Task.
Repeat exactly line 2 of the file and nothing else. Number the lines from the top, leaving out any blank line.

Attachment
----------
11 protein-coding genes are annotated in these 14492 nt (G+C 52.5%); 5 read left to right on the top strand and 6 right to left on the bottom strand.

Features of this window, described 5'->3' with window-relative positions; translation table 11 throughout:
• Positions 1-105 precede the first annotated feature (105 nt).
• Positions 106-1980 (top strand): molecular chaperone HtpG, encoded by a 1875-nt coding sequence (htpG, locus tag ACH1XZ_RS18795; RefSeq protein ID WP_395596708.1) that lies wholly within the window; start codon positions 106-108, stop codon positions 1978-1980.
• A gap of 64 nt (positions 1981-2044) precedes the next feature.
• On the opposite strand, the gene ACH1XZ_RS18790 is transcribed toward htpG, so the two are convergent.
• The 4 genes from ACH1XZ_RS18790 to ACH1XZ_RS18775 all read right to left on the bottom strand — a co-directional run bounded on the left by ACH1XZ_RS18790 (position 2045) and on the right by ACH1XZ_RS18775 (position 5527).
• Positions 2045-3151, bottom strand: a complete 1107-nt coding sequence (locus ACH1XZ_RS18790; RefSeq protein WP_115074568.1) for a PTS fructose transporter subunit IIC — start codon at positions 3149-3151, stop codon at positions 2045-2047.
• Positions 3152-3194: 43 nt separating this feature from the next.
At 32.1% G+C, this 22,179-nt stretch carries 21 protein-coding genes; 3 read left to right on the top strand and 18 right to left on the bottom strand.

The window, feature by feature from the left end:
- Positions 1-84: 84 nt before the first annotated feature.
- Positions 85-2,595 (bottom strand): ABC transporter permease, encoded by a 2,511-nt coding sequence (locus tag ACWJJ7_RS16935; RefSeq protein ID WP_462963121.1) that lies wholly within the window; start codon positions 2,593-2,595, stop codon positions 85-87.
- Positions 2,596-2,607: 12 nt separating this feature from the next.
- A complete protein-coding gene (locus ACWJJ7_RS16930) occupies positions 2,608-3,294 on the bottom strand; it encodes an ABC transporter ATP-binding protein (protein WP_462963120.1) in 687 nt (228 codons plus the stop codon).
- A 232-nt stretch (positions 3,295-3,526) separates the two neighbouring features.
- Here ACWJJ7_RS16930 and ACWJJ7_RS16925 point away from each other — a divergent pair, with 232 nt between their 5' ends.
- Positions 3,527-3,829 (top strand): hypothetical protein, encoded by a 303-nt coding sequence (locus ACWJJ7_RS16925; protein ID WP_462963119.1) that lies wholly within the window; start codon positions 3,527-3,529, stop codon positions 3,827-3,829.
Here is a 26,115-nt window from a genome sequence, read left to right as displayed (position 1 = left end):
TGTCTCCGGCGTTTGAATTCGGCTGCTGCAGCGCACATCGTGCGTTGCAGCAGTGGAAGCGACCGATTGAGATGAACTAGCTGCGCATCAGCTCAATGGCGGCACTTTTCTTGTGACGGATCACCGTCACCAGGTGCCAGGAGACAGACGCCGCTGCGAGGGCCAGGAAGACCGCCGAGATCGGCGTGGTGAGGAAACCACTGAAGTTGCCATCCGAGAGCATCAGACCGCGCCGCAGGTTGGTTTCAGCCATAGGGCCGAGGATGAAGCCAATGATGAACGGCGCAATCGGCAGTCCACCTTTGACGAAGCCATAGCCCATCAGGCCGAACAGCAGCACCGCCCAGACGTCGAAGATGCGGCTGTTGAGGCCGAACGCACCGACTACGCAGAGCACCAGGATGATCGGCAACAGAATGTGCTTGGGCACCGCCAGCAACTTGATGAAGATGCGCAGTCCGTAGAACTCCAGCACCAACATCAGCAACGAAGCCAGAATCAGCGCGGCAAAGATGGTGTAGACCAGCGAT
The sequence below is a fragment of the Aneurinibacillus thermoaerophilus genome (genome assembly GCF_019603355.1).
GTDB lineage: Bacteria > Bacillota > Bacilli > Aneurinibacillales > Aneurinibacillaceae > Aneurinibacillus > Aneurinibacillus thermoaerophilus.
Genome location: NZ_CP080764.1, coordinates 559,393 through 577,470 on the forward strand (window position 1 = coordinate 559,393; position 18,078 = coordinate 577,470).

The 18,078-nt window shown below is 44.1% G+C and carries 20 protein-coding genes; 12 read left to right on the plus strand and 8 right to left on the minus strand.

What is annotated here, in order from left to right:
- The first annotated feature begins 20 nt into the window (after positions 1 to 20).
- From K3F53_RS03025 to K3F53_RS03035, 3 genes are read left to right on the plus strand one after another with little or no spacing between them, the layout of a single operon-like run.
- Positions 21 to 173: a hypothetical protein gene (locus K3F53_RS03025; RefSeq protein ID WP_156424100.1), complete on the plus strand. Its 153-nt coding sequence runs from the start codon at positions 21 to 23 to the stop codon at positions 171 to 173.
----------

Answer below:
Features of this window, described 5'->3' with window-relative positions; translation table 11 throughout: